I came from below question at test number 3

enthuware.ocejws.v6.2.18
"

Which methods are exposed by the following WebService?

@WebService (endpointInterface="LogService")
public class LogServiceImpl {
private String logR(String msg) {
System.out.println(msg);
return msg;
}
public String logN(String msg) {
System.out.println(msg);
return msg;
}
... and all the method implementations of the methods defined in the SEI ...
}
and the SEI

@WebService
public interface LogService extends LogSuper{
@WebMethod
public void log(String msg);
}
public interface LogSuper extends LogSuperSuper {
public void logParent(String msg);
}
public interface LogSuperSuper {
public void logSuper(String msg);
}


"

fjwalraven
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Re: About Question enthuware.ocejws.v6.2.182 :

Post by fjwalraven » Mon Nov 09, 2015 8:49 am

Yes, we know about this issue. The problem is in the Forum software.

Just post your question in this thread.

Regards,
Frits

javabean68
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Re: About Question enthuware.ocejws.v6.2.182 :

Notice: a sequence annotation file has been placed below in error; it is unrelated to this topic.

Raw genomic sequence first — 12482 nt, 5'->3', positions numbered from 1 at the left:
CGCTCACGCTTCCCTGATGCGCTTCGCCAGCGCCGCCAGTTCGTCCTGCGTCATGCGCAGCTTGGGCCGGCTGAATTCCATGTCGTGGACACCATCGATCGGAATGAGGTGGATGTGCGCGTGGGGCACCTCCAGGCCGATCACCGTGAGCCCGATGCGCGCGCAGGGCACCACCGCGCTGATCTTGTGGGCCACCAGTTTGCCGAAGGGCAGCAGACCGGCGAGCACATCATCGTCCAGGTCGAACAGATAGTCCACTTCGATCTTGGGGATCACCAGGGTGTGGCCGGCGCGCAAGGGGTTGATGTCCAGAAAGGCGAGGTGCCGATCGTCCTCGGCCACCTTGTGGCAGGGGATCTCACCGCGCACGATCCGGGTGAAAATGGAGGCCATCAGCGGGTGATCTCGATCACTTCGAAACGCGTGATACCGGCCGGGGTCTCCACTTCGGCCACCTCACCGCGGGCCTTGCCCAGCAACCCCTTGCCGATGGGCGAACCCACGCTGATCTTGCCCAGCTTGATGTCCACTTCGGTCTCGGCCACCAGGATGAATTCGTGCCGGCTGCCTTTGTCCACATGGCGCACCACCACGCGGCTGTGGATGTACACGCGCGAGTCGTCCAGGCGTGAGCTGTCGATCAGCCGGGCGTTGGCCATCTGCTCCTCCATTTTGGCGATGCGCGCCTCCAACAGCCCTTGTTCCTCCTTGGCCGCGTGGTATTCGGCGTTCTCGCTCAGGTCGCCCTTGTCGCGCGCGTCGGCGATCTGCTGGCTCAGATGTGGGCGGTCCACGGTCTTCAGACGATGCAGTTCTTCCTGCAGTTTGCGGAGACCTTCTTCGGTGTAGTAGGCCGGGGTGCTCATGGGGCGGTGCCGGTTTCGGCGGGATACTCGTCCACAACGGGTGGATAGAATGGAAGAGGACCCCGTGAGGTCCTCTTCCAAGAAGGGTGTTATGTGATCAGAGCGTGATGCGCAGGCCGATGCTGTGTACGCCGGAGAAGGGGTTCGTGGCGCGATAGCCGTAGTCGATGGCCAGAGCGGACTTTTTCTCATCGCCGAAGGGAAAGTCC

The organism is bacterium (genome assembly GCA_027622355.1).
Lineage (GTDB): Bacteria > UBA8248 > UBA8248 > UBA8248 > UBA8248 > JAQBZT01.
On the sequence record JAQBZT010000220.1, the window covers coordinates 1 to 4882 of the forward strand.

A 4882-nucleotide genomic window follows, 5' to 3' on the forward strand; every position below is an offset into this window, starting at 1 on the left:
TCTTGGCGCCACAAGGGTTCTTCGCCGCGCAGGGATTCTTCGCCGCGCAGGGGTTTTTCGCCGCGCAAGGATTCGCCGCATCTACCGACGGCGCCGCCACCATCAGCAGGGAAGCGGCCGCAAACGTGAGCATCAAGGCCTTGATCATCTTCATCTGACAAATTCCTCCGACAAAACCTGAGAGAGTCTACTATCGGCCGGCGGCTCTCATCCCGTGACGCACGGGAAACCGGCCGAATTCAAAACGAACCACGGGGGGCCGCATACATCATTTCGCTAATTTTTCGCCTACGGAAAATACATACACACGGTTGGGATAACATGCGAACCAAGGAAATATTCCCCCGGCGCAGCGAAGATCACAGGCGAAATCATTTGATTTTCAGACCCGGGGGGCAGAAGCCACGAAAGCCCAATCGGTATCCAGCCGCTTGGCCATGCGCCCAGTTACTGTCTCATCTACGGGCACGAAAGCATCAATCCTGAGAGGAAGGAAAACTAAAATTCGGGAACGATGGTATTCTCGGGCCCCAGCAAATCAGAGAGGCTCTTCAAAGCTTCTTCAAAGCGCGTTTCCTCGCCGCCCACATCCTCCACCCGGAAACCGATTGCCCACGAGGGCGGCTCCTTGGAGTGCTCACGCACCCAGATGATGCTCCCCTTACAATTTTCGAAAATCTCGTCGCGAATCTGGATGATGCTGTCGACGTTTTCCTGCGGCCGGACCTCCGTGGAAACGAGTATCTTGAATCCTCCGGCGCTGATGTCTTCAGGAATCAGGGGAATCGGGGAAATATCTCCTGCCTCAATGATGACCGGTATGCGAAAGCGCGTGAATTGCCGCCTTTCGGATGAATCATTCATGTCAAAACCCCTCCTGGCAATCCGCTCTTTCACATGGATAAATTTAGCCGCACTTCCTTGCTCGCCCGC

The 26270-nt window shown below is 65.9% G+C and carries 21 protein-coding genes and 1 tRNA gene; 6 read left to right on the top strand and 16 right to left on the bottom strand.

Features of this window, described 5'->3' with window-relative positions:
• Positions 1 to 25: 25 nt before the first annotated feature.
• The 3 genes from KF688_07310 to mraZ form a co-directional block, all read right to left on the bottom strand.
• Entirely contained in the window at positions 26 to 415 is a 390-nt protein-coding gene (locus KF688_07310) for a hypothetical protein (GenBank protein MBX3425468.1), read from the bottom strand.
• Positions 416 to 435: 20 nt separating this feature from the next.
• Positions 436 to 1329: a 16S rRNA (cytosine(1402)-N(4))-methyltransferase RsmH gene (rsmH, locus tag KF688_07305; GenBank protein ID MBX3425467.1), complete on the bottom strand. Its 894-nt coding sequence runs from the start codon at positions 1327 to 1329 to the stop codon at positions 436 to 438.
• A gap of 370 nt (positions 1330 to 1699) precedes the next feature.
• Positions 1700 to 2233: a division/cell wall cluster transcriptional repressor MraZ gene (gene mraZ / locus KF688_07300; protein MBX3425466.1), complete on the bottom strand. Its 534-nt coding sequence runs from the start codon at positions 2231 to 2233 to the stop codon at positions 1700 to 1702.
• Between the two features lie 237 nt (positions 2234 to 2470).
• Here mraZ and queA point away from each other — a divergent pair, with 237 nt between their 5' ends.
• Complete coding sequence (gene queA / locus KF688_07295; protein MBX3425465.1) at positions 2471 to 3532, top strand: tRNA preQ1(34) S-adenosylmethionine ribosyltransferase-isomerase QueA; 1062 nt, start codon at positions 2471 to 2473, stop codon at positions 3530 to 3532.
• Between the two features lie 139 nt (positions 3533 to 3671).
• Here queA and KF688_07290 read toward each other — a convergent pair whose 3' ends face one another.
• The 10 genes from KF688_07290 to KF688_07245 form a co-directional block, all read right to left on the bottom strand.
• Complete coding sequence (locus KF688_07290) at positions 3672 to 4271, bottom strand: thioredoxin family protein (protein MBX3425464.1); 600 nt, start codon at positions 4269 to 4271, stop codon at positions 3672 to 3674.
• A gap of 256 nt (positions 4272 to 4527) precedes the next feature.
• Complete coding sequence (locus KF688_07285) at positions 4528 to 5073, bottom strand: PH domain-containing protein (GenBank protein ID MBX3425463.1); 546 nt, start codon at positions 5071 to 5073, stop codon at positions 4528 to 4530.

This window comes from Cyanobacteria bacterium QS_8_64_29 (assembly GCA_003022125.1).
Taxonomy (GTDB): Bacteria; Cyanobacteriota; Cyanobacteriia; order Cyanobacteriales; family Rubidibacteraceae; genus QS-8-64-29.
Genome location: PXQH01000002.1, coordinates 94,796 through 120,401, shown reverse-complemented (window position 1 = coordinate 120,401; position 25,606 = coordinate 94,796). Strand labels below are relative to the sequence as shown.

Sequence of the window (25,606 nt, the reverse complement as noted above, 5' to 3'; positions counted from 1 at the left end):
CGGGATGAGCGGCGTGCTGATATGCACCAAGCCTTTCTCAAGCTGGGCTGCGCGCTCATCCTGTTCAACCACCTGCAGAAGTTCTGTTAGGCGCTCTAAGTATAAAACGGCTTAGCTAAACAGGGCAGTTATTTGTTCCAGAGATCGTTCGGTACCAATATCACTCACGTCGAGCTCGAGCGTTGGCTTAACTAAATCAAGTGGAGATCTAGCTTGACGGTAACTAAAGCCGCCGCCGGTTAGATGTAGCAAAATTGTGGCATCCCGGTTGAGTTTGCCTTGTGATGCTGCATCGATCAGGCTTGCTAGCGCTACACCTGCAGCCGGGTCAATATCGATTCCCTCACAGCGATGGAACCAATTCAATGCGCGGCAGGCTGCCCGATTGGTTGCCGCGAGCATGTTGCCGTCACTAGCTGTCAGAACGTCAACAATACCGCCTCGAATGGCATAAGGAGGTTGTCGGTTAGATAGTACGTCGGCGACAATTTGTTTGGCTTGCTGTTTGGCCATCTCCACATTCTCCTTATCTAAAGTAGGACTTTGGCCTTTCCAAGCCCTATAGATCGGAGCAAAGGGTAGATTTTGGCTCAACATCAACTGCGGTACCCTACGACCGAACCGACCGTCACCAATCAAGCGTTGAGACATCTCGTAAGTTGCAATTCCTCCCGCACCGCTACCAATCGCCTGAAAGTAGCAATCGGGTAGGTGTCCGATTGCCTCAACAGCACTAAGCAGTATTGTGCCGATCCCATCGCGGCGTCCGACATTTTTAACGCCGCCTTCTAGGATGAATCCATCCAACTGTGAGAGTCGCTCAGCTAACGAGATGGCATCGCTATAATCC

Post by javabean68 » Sat Jun 09, 2018 10:25 am

Hallo Frits,

the first antwort says that:
All @WebMethod annotated methods.
is wrong.

The Explanation is:
A private method (i.e. logR()) cannot be exposed.
But logR isn't private...A typo?
If it were private would @WebMethod be accepted? I expect a compile time Exception or something like that...

Thank you!
Regards

Fabio

fjwalraven
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Re: About Question enthuware.ocejws.v6.2.182 :

Post by fjwalraven » Sat Jun 09, 2018 12:35 pm

Hi Fabio,
But logR isn't private...A typo?
Yes, that is a typo, corrected it, thanks!
If it were private would @WebMethod be accepted? I expect a compile time Exception or something like that...
It is accepted (just try it yourself) but ignored because the method is private.

Thanks again for your feedback!
Frits